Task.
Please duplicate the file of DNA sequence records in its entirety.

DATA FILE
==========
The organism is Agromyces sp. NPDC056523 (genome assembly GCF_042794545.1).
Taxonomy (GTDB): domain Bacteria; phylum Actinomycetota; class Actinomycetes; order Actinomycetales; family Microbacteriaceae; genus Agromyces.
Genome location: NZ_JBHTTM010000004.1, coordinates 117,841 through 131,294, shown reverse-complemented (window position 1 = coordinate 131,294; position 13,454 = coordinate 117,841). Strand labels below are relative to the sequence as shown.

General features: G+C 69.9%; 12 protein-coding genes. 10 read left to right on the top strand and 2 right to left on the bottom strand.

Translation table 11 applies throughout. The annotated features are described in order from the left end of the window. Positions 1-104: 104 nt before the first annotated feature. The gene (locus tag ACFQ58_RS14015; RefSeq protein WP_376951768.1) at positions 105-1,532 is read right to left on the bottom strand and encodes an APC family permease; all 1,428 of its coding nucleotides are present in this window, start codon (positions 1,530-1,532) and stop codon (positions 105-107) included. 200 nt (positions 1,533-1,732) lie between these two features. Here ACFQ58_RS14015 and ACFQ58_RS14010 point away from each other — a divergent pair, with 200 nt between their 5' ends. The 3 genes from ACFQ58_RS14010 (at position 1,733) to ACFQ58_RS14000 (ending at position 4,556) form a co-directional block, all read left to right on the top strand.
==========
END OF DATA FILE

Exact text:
The organism is Agromyces sp. NPDC056523 (genome assembly GCF_042794545.1).
Taxonomy (GTDB): domain Bacteria; phylum Actinomycetota; class Actinomycetes; order Actinomycetales; family Microbacteriaceae; genus Agromyces.
Genome location: NZ_JBHTTM010000004.1, coordinates 117,841 through 131,294, shown reverse-complemented (window position 1 = coordinate 131,294; position 13,454 = coordinate 117,841). Strand labels below are relative to the sequence as shown.

General features: G+C 69.9%; 12 protein-coding genes. 10 read left to right on the top strand and 2 right to left on the bottom strand.

Translation table 11 applies throughout. The annotated features are described in order from the left end of the window. Positions 1-104: 104 nt before the first annotated feature. The gene (locus tag ACFQ58_RS14015; RefSeq protein WP_376951768.1) at positions 105-1,532 is read right to left on the bottom strand and encodes an APC family permease; all 1,428 of its coding nucleotides are present in this window, start codon (positions 1,530-1,532) and stop codon (positions 105-107) included. 200 nt (positions 1,533-1,732) lie between these two features. Here ACFQ58_RS14015 and ACFQ58_RS14010 point away from each other — a divergent pair, with 200 nt between their 5' ends. The 3 genes from ACFQ58_RS14010 (at position 1,733) to ACFQ58_RS14000 (ending at position 4,556) form a co-directional block, all read left to right on the top strand.